I have rarely been so grateful for the weekend to arrive. I could hardly recognize myself this week — so overwhelmed and anxious I heard alarm bells going off inside my brain. It felt like it was caused by lazy students having a mutiny, but it couldn’t be that simple, and I’m wondering if I am creating my own reality in order to make it easier to leave. Makes me sound like a belligerent teenager, doesn’t it? I hope that’s not the case! Let’s examine the evidence.
The eighth grade trip to Washington, DC is coming up in a couple of weeks. It has always been my job to prepare the students for that trip; I designed a unit about memorials and why they are important, and taught them about our expectations for their behavior in the many different kinds of places the group visits. Last year, since I had relinquished the task of trip coordinator, our new social studies teacher and I taught the unit together so that she would know how I approach the material. We had planned to repeat the process this year, but with my own classes lagging behind, I decided that I would have to bow out, leaving her to teach the material alone. On Monday afternoon, we met to talk about it, and I gave her my many posters and books about Washington. When we finished, and I was packing the posters back into their portfolio for her to take away, I suddenly felt a lump in my throat about the finality of it all. I expressed my feelings out loud, and she kindly offered not to take the materials. I reassured her that no, it was OK for me to feel sad, and I wanted her to have everything. And that was very true. But I had been so wrapped up in the eighth grade project work for ELA class that my feelings took me by surprise, and I went home and wrote a poem about it, thinking that would make it all OK. Perhaps it didn’t.
Eighth grade students are complex creatures, if I may speak metaphorically. They are the center of their own universes, and their social lives are of paramount importance. School is somewhere maybe halfway down the list of priorities. Of course it’s never accurate to make such universal judgments, and there are exceptions to the rule, but this week, it felt to me like most students had planned a mutiny against turning in work. (I had caught some of the girls looking online at prom dresses when they should have been researching their heroes.) We were at the end of a month-long writing project, and as of Wednesday there were only ten students in the whole class with passing grades. I realize now that I took it as a personal attack and it simply pushed me right over the edge. I turned into a shrew, meeting with school administration to devise a plan on how best to deal with the situation. We got through the week – Friday was Spring Fling and scheduled classes were cancelled, which compounded my stress level about a thousand percent – but no blood was shed, and most of the students managed to turn in most of the work.
I write this on Saturday morning, feeling a little bit like I’ve been run over by a truck, but with more ability to think logically. I was definitely not myself last week; I was downright nasty.
Being the coordinator of the Washington trip for so many years was important to me, and I loved it deeply on several levels. First, it took me back to my own roots; I had lived a quick bus ride away from DC as a child, and my mother took me into the city often, teaching me each time about our country’s history and government. Going to Washington, DC is like going home for me, and I passed that gift along to my students, taking personal ownership in the whole experience. I prepared the kids beforehand, helped to teach them while we were there about the places we visited, made the decisions about where we would go, and culminated the experience upon our return with follow-up responsive writing and project work.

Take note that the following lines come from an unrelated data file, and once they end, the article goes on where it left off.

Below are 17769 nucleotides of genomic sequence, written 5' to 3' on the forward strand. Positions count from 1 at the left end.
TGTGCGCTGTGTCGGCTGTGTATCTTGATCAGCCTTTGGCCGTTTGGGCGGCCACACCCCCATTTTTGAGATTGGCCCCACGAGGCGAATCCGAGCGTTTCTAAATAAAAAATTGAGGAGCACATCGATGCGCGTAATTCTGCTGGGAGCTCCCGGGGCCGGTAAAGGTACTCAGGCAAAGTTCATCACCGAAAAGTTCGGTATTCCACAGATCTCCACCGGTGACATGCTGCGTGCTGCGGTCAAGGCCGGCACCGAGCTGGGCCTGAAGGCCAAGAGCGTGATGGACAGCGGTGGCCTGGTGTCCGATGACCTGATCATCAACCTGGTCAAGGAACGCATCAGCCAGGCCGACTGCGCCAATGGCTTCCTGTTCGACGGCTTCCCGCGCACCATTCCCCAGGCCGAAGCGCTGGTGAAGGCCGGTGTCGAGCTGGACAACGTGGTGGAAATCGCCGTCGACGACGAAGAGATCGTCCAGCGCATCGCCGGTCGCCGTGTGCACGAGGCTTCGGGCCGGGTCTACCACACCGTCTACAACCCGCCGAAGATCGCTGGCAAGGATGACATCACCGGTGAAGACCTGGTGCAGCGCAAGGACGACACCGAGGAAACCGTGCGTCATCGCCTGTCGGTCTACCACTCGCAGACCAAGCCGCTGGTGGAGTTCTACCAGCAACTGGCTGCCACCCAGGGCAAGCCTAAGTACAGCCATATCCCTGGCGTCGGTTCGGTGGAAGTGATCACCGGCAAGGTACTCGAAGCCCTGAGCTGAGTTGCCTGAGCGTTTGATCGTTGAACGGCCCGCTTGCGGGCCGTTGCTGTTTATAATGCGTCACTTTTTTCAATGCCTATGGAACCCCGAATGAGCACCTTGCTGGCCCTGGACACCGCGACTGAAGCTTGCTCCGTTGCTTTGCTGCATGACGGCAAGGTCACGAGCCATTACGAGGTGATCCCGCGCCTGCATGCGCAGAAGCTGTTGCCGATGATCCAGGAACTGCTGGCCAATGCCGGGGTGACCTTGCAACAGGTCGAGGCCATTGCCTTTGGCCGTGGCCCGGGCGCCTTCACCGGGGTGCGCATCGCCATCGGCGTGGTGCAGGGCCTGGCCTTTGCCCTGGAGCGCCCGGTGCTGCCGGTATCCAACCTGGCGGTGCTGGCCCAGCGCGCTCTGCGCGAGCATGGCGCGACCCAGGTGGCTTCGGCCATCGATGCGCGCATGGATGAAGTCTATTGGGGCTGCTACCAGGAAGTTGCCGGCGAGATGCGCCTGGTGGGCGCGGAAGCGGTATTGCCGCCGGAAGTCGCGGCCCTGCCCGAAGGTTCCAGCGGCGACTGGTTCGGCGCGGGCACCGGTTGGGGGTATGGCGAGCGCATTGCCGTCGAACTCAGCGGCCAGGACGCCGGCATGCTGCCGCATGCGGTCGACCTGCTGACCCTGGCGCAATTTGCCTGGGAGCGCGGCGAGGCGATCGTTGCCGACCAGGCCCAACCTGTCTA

Second, for most of the years of the DC trips, I was also teaching social studies, with special emphasis on the Cold War and Vietnam. Teaching about Vietnam was definitely the most personally rewarding accomplishment of my career. Taking my students to the Vietnam Veterans Memorial was the ultimate culminating event of that extensive and effective teaching unit. I know that my students learned deeply from that unit because so many of them have told me how it’s the one thing they still remember even after many years have passed; I truly appreciate all those messages of affirmation.
And now: an epiphany. While I am not part of any component of the Washington trip any longer, I’ve felt like at school I have to pretend it doesn’t matter. My meltdown was caused by an overload of emotion, about letting go and wanting everything to be perfect this year. I realize now that I’m more sad about it and less able to shake it off than I had realized. While my brain is trying to deal with giving away my materials, a relatively minor bump in the road turned into a major sinkhole and I fell in. Students not turning in work is something I have dealt with hundreds of times, and this week’s issue should not have measured so high on the Richter scale.
I’m not sure what I can do about it; how do I help myself grieve this enormous loss? Discovering the true cause of my meltdown should serve as a start in figuring out how to deal with this loss, but at the moment I don’t know what I need. Going on the trip one last time is definitely NOT the right solution. It would not be “my” trip, and I would probably hate having to deal with the changes that have been put in place over the last two years. Whining about it isn’t going to help either. As with many things in my life, it seems to come back to writing, which makes one more confirmation that writing is where my future lies; and so I start here, with this public confession. It helps a little. I think next week’s blog article might be about teaching the Vietnam unit.
Thanks for reading.